The Tomahawk cruise missile is one of the most effective and highly utilized weapons in the U.S. arsenal ― and we have decided to stop producing them.
Last month, the U.S. Navy placed its final order for 100 replacement Tomahawks, citing a new cruise missile under development as the reason for closing the production line. Well and good, but the new missiles are not expected to be available until 2030. In the meantime, the U.S. should maintain — and even grow — its inventory of the cruise missile, which has been aptly described as the military’s “weapon of choice.”
Look at the numbers. Although exact figures are not publicly available, it is estimated that the Navy fires about 100 Tomahawks per year. In its first 15 months, the Trump administration has used Tomahawks at least twice, first launching roughly 60 against the Shayrat air base in Syria in response to that regime’s use of chemical weapons. Then again last month, in a coordinated strike with France and the U.K. against the Assad regime, the U.S. launched approximately 100 Tomahawks, according to U.S. Department of Defense officials.
Last month’s final order of replacements does not even return us to pre-Trump levels, and at the current rate, the total inventory would run out in about five years.
In order to deter potential adversaries, they must believe that we have both the capability and the will to retaliate. Opponents must believe that we can and will hit back. The U.S. has deployed Tomahawks in a variety of situations in which it might not have engaged in other ways, such as the use of ground troops.
But we must have them to use them. As the number of cruise missiles declines in the absence of replacements, each missile becomes more precious and the cost of using it goes up. What if we need Tomahawks for an unforeseen but far more extensive conflict than current ones?
As the remaining supply dwindles, each decision to deploy the Tomahawk becomes more difficult for military commanders, all the way up to the commander in chief. What happens when the only acceptable response to a given situation requires the use of a highly effective, standoff weapon? If a cost-benefit calculation forestalls the use of Tomahawks, the U.S. is left without its best option. We should not put our military commanders and the commander in chief in that situation. All-or-nothing choices are likely to lead too often to doing nothing. Inaction in turn can contribute to our adversaries’ perception that we lack the will to engage, and our ability to deter our enemies suffers.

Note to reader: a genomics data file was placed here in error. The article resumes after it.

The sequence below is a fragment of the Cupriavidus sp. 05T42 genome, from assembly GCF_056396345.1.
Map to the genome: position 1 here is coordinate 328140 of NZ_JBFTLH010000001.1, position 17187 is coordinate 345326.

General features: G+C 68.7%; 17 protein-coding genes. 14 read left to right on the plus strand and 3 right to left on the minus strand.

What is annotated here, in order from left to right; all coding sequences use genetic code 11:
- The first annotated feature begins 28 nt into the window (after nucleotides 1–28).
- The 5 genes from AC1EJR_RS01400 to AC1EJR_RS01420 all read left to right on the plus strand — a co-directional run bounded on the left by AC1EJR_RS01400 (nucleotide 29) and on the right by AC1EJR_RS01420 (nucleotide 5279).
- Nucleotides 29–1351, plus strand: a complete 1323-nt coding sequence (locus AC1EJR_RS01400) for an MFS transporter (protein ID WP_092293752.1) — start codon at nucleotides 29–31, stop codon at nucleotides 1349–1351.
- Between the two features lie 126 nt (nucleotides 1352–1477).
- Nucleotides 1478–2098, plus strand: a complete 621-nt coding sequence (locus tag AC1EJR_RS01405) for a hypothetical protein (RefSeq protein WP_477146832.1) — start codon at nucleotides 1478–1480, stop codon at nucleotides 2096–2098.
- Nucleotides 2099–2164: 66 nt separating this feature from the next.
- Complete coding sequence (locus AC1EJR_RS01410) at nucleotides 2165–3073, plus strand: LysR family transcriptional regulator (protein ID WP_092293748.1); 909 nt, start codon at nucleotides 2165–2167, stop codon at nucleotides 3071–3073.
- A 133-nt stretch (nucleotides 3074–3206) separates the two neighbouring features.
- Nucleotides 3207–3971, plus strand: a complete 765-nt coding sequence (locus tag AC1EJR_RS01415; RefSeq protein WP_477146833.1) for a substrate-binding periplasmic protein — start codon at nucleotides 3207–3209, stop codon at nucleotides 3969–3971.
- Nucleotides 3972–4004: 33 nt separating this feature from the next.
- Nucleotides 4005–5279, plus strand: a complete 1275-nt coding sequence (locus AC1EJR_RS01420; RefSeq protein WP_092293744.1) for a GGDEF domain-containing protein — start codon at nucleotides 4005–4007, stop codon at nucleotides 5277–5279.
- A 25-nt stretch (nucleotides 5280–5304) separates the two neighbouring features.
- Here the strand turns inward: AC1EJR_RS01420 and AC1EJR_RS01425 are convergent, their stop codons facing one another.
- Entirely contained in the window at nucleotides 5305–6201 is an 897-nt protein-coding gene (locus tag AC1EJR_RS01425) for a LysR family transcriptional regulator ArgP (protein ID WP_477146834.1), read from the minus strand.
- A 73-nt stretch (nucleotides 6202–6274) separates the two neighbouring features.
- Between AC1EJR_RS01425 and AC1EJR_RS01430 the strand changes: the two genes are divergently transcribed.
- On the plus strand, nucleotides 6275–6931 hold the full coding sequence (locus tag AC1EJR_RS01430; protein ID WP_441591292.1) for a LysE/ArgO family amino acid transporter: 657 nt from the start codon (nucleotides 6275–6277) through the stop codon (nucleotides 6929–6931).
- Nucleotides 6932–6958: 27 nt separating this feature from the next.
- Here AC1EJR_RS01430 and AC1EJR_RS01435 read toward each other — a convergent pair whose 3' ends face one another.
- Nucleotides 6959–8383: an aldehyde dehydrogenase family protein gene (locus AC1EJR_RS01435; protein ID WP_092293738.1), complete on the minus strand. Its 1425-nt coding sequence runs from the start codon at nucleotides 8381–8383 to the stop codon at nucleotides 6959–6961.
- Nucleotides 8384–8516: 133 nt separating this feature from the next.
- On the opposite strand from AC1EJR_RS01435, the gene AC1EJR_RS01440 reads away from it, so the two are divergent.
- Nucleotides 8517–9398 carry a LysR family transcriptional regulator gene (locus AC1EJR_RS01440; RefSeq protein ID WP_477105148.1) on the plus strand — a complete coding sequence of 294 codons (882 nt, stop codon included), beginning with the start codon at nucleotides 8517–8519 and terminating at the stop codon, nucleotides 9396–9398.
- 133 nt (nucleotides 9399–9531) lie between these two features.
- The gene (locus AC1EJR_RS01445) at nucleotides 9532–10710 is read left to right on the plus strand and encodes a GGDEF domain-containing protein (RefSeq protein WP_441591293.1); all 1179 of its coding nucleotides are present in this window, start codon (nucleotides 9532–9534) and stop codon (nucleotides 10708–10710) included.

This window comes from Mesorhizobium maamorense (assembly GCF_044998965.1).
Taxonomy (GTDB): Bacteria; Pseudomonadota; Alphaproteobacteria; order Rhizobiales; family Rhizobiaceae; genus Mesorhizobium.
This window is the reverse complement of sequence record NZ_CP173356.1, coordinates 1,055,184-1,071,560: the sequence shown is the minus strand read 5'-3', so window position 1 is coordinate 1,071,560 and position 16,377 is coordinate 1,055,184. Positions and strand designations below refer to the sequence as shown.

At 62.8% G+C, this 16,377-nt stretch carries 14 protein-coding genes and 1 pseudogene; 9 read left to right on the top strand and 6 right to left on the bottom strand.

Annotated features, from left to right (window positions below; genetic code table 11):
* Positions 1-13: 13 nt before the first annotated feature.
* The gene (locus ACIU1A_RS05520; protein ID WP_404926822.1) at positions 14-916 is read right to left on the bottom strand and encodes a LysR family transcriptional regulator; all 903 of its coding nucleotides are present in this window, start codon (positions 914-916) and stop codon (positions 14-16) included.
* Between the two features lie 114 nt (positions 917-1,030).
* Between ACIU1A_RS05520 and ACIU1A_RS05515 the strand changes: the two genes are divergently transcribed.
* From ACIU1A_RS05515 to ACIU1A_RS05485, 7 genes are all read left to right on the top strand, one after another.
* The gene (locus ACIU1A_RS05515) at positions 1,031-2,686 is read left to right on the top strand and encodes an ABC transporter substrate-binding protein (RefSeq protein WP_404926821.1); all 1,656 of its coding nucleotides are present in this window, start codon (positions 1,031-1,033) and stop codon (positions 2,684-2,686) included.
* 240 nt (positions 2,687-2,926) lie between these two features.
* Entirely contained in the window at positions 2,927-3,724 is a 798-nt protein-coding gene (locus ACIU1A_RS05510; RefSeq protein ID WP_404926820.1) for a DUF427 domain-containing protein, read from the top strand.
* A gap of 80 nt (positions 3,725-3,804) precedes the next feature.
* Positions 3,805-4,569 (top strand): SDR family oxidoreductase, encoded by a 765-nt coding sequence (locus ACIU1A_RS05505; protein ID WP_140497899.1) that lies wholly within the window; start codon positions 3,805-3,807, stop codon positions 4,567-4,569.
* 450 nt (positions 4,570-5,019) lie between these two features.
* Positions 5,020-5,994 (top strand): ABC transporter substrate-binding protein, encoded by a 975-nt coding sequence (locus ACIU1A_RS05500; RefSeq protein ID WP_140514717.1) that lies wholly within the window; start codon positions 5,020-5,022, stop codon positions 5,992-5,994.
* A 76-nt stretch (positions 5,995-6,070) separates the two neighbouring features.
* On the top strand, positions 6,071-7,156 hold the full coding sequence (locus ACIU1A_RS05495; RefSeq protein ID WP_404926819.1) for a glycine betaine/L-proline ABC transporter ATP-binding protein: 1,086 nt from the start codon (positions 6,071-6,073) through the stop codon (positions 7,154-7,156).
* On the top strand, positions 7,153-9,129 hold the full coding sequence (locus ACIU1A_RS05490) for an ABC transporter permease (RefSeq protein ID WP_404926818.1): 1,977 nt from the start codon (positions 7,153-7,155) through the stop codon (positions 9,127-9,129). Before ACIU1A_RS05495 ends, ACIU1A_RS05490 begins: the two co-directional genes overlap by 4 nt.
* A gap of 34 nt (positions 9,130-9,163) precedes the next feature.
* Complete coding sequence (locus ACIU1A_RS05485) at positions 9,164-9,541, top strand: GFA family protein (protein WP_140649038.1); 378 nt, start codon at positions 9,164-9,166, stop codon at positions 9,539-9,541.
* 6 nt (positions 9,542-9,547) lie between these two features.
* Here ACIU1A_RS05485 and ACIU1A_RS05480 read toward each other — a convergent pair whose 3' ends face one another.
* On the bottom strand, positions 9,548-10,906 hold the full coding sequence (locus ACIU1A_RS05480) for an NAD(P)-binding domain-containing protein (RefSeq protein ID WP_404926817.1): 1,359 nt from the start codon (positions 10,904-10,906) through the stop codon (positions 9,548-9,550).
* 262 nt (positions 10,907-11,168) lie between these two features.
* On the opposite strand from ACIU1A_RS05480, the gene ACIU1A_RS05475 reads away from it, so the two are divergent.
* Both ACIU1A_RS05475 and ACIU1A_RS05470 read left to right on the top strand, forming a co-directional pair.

The current administration and Congress have put in place a substantial increase in military spending. The 2018 budget saw an increase of $61 billion over 2017, with an additional $16 billion planned for the 2019 budget. These plus-ups are sorely needed and are being deployed in positive ways, including increases in ballistic missile defense funding and the Navy’s shipbuilding budget. Assistant Secretary of the Navy James Geurts recently told Congress that under current plans and budget assumptions, the U.S. could go from a 282-ship Navy to a 355-ship Navy as early as the 2030s. This will increase the nation’s force projection capabilities and reinforce the U.S. conventional deterrent.
However, the lack of a flexible strike capability provided by the Tomahawk severely limits the deterrent benefit of additional ships. Adding ships without purchasing missiles is a bit like building tanks with no shells or sending infantry into combat with rifles, but no ammunition.
One Aegis destroyer and one Ohio-class submarine have the capacity to carry up to 250 cruise missiles combined. As new ships are put into the water ― and if the U.S. continues to utilize Tomahawks at historically average levels ― the U.S. Navy might need thousands of missiles over the next decade or more.
As Congress continues its work on the 2019 National Defense Authorization Act, it should reconsider ending the production of new Tomahawk cruise missiles. If it does not, we may one day find ourselves in a situation where we have the will to strike an adversary but lack the best means to do so.
Jonathan Bergner is an independent national security policy analyst.